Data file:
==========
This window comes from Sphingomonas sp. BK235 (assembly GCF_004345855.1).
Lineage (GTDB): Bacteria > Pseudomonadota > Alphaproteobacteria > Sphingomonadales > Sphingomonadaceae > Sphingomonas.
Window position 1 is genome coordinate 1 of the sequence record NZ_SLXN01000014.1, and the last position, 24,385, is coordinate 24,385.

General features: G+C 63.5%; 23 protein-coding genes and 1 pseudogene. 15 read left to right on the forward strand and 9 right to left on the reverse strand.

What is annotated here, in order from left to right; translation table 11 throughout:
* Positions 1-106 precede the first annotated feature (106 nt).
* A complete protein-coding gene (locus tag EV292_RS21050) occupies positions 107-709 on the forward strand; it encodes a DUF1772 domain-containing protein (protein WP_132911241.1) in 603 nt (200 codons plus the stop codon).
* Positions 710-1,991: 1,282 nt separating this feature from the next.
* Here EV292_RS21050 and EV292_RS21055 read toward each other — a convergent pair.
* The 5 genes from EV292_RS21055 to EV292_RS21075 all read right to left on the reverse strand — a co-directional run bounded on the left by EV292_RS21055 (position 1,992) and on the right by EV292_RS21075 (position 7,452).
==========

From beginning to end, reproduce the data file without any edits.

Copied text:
This window comes from Sphingomonas sp. BK235 (assembly GCF_004345855.1).
Lineage (GTDB): Bacteria > Pseudomonadota > Alphaproteobacteria > Sphingomonadales > Sphingomonadaceae > Sphingomonas.
Window position 1 is genome coordinate 1 of the sequence record NZ_SLXN01000014.1, and the last position, 24,385, is coordinate 24,385.

General features: G+C 63.5%; 23 protein-coding genes and 1 pseudogene. 15 read left to right on the forward strand and 9 right to left on the reverse strand.

What is annotated here, in order from left to right; translation table 11 throughout:
* Positions 1-106 precede the first annotated feature (106 nt).
* A complete protein-coding gene (locus tag EV292_RS21050) occupies positions 107-709 on the forward strand; it encodes a DUF1772 domain-containing protein (protein WP_132911241.1) in 603 nt (200 codons plus the stop codon).
* Positions 710-1,991: 1,282 nt separating this feature from the next.
* Here EV292_RS21050 and EV292_RS21055 read toward each other — a convergent pair.
* The 5 genes from EV292_RS21055 to EV292_RS21075 all read right to left on the reverse strand — a co-directional run bounded on the left by EV292_RS21055 (position 1,992) and on the right by EV292_RS21075 (position 7,452).